The bath house was short walk away just beyond the first loop, and each side included two shower stalls. The showers were HOT and did not have timer buttons.
The campground also has a nature center and convenient camp store in case you forget anything.
And of course, because it was autumn and the weather was getting crisper, we took advantage of the fire pit!
Trails and Wildlife - Canaan Valley State Park
Canaan Valley State Park has just over 20 miles of hiking and/or biking trails.
You can create an approximate 3-mile loop by exiting the campground via Deer Run Trail.
A short way along Deer Run, you can connect to Abe Run Trail.
Although Canaan Valley is a wetland, Abe Run Trail makes keeping your feet dry an easy task with a long boardwalk segment.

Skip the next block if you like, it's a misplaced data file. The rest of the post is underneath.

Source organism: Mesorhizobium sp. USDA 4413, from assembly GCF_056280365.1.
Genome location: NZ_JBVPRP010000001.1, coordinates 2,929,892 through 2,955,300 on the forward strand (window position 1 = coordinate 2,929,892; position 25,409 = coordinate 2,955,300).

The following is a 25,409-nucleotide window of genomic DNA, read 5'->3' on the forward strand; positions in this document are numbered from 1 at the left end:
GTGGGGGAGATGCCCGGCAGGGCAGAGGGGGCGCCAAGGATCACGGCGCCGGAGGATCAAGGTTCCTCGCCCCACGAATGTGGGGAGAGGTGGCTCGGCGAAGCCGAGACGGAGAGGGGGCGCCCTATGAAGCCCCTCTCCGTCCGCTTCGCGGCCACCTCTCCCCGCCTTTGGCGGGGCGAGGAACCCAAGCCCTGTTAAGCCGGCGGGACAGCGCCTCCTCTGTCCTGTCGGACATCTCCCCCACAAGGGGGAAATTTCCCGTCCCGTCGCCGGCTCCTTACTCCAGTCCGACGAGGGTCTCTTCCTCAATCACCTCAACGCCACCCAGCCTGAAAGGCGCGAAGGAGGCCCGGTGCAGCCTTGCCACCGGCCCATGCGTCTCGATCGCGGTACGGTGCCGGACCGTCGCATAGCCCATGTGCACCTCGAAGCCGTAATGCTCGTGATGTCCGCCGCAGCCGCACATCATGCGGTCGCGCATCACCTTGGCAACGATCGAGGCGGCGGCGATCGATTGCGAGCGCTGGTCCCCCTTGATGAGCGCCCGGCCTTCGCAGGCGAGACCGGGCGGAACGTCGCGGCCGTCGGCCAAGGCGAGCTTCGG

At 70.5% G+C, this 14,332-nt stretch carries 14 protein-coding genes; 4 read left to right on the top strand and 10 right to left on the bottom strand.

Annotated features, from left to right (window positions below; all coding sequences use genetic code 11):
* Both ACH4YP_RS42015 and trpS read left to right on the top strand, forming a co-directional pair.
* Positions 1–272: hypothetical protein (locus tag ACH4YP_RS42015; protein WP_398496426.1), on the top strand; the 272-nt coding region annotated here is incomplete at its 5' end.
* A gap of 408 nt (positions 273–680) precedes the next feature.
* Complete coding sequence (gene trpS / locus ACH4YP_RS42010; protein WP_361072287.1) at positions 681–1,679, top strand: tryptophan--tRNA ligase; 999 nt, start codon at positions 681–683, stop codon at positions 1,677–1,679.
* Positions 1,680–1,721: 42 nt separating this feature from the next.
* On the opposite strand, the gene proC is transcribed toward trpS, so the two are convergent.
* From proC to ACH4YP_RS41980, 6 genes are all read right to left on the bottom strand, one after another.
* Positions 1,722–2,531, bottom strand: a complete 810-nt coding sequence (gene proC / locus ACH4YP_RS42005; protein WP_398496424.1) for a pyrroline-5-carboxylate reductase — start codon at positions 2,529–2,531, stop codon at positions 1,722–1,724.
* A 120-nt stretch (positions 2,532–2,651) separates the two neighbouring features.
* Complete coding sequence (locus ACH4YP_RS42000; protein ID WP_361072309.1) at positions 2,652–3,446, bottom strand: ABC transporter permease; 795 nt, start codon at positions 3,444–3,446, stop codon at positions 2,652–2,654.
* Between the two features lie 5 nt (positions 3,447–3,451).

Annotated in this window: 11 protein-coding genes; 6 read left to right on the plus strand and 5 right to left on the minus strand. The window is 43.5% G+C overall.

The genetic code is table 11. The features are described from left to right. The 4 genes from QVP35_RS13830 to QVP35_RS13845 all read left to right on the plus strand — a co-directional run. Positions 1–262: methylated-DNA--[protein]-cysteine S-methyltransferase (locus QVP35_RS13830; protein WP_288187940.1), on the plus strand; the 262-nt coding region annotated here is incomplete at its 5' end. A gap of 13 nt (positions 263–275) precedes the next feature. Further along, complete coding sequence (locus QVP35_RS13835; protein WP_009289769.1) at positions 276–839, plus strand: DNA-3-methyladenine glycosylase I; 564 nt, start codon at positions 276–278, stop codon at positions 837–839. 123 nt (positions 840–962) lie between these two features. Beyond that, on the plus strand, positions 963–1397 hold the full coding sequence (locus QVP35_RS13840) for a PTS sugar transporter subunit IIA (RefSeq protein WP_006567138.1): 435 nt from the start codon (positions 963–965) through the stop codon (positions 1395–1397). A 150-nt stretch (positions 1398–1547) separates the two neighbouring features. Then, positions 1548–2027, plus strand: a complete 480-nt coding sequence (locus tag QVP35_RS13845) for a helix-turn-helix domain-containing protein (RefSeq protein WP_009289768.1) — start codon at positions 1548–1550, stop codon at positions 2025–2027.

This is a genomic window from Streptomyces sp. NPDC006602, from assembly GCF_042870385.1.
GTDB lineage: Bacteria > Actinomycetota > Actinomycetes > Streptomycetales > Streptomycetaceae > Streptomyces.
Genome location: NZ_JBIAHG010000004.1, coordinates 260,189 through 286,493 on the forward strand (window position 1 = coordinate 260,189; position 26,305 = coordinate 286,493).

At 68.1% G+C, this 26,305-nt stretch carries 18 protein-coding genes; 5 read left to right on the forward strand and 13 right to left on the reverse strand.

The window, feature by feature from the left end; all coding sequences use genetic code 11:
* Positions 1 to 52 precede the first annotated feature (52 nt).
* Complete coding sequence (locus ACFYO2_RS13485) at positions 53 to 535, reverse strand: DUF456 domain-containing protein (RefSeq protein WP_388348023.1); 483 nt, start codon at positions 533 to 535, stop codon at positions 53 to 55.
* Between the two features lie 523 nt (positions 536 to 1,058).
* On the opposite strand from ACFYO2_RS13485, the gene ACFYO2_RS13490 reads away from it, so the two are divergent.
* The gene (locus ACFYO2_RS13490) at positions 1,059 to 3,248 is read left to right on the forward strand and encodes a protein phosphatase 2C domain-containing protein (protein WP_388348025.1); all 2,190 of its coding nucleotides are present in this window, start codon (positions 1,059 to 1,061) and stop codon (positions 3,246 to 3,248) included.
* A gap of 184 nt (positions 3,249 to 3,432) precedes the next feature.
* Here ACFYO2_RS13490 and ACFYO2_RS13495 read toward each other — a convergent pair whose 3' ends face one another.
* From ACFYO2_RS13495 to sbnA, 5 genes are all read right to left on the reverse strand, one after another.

At the end of Abe Run, you can either connect back to Deer Run to head to the resort, or take the long way around Mill Run Trail.
Mill Run and Deer Run Trails to the resort have some spectacular leaf-peeping in the fall!
Franklin and Hazel enjoyed the crunchy leaves. Can you even see them with this leaf camouflage?!
Once you reach the resort, you may want to stop for a snack or buy a t-shirt in the gift shop. Then you can continue onto more trails on the west side of the resort, or return to the campground via Back Hollow Trail.
We opted to return on Back Hollow Trail and were treated to even more idyllic autumn scenes in the valley.
A few deer were milling around during our fall visit, but it was overwhelmingly wooly willy season in the valley!
We were sad to notice a strange fungus or mold growing on the trees we had eaten apples from on a previous visit.